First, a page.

Will “Sugarfoot” Hutchins and his then wife, Chris, at a 1966 Halloween party thrown by Jimmy Hawkins, Diane McBain and Deborah Walley following the filming of “Spinout” with Elvis Presley. (Photo courtesy Jimmy Hawkins.)
Clayton Moore resorted to a variety of disguises on his “Lone Ranger” TV series. Here’s a montage of those disguises.
Sunset Carson was visiting in Jackson, Mississippi, in the early ‘50s when he was approached by one of the city’s newspaper owners and asked to visit the man’s son at their home. The son, a big fan of Sunset’s, had broken his leg and was housebound therefore unable to see Sunset while the cowboy was in town. Sunset agreed to visit the boy at his home. As you can see in the above picture, Sunset had his rifle with him and allowed the boy to hold the rifle for the picture. What Sunset failed to do was twofold. First he forgot to unload the rifle or to even tell the boy the rifle was loaded. What you don’t see is the boy firing the rifle and wounding Sunset in the leg. The photo below shows the results as Sunset is being carried to an ambulance headed for the hospital. Moral of the story: Never allow anyone to play with a loaded gun. (The Jackson, MS, CLARION LEDGER photographer at the time was Cliff Bingham whose daughter, Marjorie Bowron, saved these photos and passed them on to Danny Brown of Blairsville, GA.)
Two swim champs in 1932, Johnny Weissmuller and Buster Crabbe.
Buster Crabbe must surely have enjoyed this publicity shot with Betty Grable taken in 1937. (Thanx to Bobby Copeland.)
Bobby (Little Beaver) Blake and a group of fans during a personal appearance in Greensboro, NC, sometime in the mid-’40s.
Don “Red” Barry and wife Barbara Patin at the National Film Society Convention, May 1979. (Thanx to Bobby Copeland.)
An apparent gag shot as Gene Autry is held up by an old witch on the streets of Pioneertown during the filming of Gene's TV show.
Gene Autry and his “Melody Ranch” radio show gang: (L-R top) announcer Tom Hanlon, The Rough Riders Trio (Jimmy Wakely, Johnny Bond, Dick Reinhart). (L-R seated) Shorty Long as portrayed by Horace Murphy, Mary Lee and Gene Autry.
Hopalong Cassidy (William Boyd) gives a kiss to Natalie Trott, a 13 year old Bermuda schoolgirl who was the prize winner in Hoppy’s Bermuda drawing contest, sponsored during Hoppy’s three week holiday in the sunshine ilse. (Thanx to Bobby Copeland.)
Coast Guard Chief Walter Brennan and producer/director Joe Kane take a coffee break from filming “Sea of Lost Ships” (‘53 Republic).
Bill Elliott was in Cisco, TX, just before Christmas 1950 to represent BACK IN THE SADDLE horseman magazine in their annual Christmas parade. While in Cisco Bill posed for the above two pictures with 14 month old Bonnie Jo Steffen, editor Randy Steffen’s daughter. The photo on the left was used for the cover of BACK IN THE SADDLE (1/51) and the other was used in the interior of the magazine. The photo below was taken in the offices of BACK IN THE SADDLE.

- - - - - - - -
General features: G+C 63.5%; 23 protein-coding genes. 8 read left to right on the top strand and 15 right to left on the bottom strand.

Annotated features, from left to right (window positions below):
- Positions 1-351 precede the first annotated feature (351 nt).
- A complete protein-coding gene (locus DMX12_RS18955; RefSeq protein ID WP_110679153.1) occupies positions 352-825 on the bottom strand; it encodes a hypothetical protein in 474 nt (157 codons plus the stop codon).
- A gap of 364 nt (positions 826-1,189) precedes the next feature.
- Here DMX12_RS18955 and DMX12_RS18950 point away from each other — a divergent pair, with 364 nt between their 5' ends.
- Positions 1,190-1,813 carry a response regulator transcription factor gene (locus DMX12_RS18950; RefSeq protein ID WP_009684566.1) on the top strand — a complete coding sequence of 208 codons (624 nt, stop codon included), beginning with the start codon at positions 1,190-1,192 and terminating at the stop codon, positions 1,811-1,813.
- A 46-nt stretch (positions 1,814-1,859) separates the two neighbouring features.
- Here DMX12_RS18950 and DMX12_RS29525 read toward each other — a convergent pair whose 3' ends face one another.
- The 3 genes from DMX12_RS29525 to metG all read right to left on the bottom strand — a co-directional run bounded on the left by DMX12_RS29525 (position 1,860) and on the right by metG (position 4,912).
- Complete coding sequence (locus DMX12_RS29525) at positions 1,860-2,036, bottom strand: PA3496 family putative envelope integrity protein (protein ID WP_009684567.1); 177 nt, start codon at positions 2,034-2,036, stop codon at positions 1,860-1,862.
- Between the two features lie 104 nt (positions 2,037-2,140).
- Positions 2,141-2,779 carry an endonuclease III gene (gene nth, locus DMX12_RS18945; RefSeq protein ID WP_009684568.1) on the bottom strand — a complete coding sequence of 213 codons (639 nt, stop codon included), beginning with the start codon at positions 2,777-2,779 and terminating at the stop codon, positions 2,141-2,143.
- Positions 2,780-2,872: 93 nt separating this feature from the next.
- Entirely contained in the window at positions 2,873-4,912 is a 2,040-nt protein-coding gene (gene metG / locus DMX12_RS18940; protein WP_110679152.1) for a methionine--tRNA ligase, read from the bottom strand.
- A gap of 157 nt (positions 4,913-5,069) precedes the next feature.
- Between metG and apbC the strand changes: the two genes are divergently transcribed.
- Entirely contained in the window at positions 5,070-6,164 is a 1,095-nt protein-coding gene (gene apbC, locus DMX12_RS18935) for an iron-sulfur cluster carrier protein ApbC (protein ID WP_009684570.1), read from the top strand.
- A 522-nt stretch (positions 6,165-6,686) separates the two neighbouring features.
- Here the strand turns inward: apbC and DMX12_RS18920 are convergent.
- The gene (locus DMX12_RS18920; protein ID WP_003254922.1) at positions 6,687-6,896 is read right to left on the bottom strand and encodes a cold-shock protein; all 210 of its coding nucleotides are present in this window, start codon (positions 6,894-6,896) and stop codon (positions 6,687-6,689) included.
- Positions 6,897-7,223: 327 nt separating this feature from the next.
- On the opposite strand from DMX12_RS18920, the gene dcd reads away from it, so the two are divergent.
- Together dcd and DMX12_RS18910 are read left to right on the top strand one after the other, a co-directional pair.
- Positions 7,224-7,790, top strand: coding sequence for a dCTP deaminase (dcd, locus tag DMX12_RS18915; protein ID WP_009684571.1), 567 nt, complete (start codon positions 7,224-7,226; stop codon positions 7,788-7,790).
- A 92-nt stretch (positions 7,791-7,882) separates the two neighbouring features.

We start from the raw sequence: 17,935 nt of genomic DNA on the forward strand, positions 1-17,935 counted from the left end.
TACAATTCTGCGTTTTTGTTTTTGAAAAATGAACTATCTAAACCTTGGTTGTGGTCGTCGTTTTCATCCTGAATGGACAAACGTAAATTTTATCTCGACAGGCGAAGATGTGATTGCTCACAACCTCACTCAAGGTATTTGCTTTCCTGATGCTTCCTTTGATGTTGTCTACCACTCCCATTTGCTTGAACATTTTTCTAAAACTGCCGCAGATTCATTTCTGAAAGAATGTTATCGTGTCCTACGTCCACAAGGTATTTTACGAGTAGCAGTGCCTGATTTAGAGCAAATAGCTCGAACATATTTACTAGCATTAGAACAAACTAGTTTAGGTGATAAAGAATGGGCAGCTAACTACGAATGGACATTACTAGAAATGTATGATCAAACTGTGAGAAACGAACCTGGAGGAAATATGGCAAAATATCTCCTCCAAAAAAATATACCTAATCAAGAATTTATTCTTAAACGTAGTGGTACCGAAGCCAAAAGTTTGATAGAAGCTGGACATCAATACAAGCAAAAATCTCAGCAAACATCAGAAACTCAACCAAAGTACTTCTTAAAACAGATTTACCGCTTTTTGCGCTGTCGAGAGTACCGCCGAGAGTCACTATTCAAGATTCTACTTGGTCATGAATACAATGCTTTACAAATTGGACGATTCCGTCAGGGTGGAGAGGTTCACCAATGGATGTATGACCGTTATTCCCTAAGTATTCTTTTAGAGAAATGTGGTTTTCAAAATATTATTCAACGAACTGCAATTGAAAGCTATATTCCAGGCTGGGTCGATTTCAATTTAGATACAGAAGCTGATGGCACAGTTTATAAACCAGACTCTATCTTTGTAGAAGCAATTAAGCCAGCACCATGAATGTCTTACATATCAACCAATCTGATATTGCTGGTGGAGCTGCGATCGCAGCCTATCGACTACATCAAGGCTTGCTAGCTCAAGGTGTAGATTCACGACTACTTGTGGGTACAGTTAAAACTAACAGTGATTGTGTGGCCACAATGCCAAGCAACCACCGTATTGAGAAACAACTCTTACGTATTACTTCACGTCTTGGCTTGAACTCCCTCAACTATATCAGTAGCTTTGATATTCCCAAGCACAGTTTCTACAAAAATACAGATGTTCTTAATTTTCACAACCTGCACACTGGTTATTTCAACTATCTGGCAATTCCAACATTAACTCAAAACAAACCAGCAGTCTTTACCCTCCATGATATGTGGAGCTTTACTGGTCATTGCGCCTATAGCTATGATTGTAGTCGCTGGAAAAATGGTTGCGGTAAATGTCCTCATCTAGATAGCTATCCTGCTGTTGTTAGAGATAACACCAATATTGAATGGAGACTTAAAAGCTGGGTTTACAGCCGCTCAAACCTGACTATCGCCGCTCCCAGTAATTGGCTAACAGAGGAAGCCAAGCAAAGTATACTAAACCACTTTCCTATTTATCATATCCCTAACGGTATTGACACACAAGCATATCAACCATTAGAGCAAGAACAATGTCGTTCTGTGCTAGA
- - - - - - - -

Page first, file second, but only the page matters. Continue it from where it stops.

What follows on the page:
George Reeves and Virginia Grey enjoy a laugh together at a party. Would be interesting to know why Virginia is holding her hand over the candle.
Johnny Mack Brown and Bob Baker give a lift to their “Riders of Pasco Basin” leading lady Frances Robinson. (Thanx to Bobby Copeland.)
A local look-alike for the great stoneface, comedian Buster Keaton, and the real Frog, Smiley Burnette, do a little clowning around with THE CLARION LEDGER photographer, Cliff Bingham, in Jackson, MS. (Thanx to Danny Brown and Marjorie Bowron.)
Robert Fuller, star of TV’s “Laramie”, was greeted by some 5,000 Japanese fans in April of ‘61 when he appeared in Japan at the invite of the president of the Pacific Television Corporation and self appointed head of the Bob Fuller Fan Club, Japanese division. Fuller visited six cities in 22 days. In Osaka police estimated the crowd at 500,000. Bob had tea with the Prime Minister and his wife, was photographed with one of the Emperor’s favorite horses, had a friendly Judo bout with one of Japan’s top experts and staged a two-hour TV variety show as a benefit for Japanese orphanages. Bob was presented with the Golden Order of Merit by a personal representative of the Empress. While in Japan he received over 1,000 gifts from fans. “The Japanese,” said Fuller, “are the most wonderful people in the world.”
Ken Maynard with two young admirers, circa 1933. (Thanx to Bobby Copeland.)
John F. White is character actor/badman Dan White’s grandson and provided the above photo to the b-westerns.com website. (L-R) Dan White, William S. Hart, Dan’s wife Tilda holding Curtis (John’s father). Standing in front is Nona Cooper, wife of actor Tex Cooper, and John’s aunt June. Nona was a munchkin in “The Wizard of Oz”.
Kelo Henderson, star of TV’s “26 Men” (‘57-‘59), wouldn’t get anywhere near an airplane today with that gun as he did for this publicity shot at the Phoenix airport during the filming of “26 Men”.
Roy and Arlene Rogers with their newborn Linda Lou. The baby was born April 19, 1943 and weighed 6 and a half pounds. (Thanx to Bobby Copeland.)
Look what Joel O'Brien found “round back” at Old Tucson in Arizona when he visited there in 1972.
Leading lady Virginia Herrick, my wife Donna and I had dinner at a western themed restaurant in Las Vegas a few years ago and discovered a one-sheet of her hanging on the restaurant wall.